Major Pettigrew's Last Stand by Helen Simonson
On the library stacks: Adult fiction
My rating: 3 of 5 stars
This book made the blogging rounds awhile ago, and I had decided I wasn't going to read it. But it was my book club's pick in July, so I ended up reading it anyway. It's a sweet story and I'm glad I read it, even if I wasn't totally wowed by it.
Major Pettigrew is a widower who lives in a small Sussex village. To the horror and dismay of his son and his upper crust neighbors, the Major likes the owner of the village shop, a woman of Pakistani descent names Jasmina. Between this budding relationship, the monetary problems of the local aristocracy, and the Major's own selfish son, the values the village holds dear are in some jeopardy.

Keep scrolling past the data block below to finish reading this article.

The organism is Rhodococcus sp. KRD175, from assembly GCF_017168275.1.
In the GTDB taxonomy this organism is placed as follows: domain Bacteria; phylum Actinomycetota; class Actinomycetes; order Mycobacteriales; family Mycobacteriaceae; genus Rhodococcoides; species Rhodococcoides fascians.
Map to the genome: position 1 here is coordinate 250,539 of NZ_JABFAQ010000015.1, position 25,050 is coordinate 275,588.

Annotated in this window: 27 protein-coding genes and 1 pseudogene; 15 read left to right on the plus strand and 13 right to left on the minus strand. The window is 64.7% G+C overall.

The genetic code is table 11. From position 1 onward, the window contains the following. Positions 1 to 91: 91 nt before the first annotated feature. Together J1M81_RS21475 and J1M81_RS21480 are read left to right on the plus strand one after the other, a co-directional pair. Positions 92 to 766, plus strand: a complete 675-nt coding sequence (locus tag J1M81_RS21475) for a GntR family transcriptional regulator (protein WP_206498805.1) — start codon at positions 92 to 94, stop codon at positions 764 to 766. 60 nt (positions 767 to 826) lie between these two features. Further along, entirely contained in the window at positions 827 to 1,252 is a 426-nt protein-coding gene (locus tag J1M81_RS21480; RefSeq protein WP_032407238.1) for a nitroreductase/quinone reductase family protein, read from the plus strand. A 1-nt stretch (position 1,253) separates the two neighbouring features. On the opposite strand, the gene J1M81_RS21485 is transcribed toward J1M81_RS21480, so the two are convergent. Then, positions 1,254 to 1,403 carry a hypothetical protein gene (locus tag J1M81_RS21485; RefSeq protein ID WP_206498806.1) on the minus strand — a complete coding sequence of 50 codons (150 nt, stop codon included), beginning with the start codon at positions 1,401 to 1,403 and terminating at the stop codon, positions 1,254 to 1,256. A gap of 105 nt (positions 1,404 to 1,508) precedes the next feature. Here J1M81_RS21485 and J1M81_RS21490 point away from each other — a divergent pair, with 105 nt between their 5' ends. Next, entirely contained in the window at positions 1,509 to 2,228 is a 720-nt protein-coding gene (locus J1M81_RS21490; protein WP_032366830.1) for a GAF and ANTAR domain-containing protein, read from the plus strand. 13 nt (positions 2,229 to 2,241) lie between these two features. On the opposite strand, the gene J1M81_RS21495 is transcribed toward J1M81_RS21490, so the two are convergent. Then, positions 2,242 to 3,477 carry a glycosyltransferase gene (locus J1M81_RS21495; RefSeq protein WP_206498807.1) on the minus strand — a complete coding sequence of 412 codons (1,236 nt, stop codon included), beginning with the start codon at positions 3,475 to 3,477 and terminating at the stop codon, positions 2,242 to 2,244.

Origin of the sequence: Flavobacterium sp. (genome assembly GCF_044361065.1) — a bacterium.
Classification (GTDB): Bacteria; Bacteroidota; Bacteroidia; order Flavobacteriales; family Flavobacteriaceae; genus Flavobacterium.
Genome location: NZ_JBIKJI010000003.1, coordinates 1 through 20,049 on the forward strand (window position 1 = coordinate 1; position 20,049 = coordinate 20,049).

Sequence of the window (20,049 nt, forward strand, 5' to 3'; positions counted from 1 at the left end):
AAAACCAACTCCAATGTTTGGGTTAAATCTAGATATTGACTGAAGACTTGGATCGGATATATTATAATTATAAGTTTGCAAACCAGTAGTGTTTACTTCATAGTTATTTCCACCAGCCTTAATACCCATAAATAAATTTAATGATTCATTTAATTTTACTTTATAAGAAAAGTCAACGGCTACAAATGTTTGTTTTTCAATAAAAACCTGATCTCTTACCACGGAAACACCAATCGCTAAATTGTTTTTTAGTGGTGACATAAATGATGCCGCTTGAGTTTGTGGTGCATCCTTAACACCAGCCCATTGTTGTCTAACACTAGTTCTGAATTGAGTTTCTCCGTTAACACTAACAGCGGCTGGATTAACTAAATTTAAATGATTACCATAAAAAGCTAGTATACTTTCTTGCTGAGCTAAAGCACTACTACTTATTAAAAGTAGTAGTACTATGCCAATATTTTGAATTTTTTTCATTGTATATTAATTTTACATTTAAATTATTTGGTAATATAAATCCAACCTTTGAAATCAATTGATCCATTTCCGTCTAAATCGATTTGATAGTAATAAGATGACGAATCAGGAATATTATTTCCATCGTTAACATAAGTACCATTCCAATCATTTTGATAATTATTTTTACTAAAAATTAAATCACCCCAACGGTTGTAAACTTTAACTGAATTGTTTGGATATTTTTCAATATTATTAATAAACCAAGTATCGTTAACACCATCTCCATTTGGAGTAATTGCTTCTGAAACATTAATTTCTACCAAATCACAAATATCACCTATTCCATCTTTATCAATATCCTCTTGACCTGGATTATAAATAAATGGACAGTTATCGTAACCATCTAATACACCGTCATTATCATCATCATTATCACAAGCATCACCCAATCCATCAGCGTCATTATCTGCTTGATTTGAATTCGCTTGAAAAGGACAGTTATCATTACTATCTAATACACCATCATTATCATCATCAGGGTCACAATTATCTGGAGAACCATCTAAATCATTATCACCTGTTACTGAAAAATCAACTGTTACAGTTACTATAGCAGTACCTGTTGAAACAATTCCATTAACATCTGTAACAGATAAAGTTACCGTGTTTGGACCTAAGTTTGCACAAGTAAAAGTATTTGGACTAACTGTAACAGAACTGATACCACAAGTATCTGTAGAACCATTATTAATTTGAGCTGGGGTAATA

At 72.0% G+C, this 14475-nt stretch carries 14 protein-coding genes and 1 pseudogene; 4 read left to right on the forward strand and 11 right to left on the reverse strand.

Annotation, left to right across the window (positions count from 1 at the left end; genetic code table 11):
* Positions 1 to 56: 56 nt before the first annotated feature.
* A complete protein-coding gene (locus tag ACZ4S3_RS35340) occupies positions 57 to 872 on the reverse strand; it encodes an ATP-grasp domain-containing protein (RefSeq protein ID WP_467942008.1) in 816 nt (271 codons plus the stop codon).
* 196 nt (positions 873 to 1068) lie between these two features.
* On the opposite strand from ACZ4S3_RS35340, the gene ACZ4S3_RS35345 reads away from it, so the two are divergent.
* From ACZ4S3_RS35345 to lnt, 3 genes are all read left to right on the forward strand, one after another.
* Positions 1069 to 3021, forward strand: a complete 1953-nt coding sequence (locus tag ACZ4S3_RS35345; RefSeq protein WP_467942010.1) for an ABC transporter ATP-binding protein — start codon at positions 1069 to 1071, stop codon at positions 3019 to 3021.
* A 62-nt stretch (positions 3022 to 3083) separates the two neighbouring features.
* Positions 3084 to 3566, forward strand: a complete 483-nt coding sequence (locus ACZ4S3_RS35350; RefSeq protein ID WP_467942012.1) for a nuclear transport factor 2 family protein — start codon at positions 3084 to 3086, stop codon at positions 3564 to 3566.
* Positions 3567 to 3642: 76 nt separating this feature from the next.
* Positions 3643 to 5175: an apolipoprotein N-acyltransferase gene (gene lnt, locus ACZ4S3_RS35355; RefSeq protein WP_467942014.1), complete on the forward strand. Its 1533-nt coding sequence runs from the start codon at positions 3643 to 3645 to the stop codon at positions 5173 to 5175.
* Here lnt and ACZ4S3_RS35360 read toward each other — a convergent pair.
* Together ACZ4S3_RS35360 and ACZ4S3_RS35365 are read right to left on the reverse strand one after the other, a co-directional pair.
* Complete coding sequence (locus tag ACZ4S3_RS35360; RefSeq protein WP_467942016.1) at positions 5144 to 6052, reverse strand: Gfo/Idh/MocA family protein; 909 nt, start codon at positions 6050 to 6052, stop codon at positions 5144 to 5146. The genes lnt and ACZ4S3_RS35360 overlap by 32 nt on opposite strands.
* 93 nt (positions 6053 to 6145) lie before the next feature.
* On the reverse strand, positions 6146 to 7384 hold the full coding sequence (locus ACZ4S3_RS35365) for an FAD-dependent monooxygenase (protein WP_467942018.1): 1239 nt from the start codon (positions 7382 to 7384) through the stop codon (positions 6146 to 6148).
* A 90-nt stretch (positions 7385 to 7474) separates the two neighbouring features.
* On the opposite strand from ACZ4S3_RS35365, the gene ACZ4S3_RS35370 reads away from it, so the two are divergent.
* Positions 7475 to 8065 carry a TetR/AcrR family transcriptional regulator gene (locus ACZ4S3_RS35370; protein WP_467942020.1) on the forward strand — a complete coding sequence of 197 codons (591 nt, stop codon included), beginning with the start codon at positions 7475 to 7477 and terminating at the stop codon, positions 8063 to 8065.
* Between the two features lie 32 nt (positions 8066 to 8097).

I enjoyed this book. Not a lot happens in the first half, but it does help set up the eventful second half. I like the Major's wit and wisdom, but he was probably the only character that I felt I really connected with. Having lived in a village similar to this, there was quite a bit of truth in Simonson's observations on life, even if some of the events were quite melodramatic. My book group all enjoyed this one and it made for a nice discussion.
Also reviewed by: Maggie Reads ~ Lesley's Book Nook ~ So Many Books, So Little Time ~ Confessions of a Book Habitue ~ The Boston Bibliophile ~ Gerbera Daisy Diaries ~ It's All About Books ~ Capricious Reader ~ Thoughts of Joy... ~ Jules' Book Reviews ~ write meg!
11 minutes ago